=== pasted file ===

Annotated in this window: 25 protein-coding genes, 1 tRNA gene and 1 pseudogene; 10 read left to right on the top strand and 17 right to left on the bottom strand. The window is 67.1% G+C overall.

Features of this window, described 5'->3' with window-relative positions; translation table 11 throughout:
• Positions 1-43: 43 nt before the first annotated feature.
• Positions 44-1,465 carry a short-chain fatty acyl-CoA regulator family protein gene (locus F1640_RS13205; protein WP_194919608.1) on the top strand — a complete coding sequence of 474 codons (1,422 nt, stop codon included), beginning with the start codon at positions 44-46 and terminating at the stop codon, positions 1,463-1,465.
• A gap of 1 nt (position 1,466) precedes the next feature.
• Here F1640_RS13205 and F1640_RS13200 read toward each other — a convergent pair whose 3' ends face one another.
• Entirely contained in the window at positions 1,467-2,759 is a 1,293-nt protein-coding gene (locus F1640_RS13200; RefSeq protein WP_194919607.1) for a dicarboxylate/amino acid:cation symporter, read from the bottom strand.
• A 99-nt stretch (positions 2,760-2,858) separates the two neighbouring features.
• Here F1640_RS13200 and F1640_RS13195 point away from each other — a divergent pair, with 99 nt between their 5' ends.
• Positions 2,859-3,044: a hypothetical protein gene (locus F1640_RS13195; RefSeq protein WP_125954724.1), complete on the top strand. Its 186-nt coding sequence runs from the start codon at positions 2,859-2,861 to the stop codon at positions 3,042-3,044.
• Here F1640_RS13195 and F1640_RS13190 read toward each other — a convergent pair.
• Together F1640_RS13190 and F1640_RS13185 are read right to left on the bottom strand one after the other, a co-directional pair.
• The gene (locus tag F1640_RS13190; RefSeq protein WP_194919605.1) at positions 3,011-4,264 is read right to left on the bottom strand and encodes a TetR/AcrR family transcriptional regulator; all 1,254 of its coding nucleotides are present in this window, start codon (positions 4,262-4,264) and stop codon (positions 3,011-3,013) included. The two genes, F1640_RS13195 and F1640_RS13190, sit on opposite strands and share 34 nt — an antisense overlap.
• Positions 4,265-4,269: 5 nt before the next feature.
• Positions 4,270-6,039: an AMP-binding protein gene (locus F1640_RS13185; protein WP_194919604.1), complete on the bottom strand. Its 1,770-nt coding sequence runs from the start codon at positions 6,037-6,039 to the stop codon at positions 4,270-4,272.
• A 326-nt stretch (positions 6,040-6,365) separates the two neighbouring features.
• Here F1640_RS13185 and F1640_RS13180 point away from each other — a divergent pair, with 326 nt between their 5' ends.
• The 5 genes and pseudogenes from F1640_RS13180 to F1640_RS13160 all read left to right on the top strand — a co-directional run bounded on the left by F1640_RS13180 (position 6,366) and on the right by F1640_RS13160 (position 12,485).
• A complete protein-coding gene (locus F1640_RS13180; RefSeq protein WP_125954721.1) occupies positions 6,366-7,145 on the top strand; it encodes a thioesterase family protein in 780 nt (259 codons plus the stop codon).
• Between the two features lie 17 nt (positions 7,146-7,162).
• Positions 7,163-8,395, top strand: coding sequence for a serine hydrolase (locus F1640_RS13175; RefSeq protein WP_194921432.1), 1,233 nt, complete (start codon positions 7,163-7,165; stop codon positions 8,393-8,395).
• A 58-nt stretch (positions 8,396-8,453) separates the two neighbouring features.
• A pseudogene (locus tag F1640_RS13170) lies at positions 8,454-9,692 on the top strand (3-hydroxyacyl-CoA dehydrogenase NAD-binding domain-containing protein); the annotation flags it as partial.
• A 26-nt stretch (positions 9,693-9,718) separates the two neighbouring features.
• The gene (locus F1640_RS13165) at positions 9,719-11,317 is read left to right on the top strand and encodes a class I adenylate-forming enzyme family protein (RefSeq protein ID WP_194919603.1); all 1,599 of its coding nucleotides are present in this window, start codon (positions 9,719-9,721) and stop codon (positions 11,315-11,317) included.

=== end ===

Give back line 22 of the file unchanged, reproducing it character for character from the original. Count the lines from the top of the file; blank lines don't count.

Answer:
• A 58-nt stretch (positions 8,396-8,453) separates the two neighbouring features.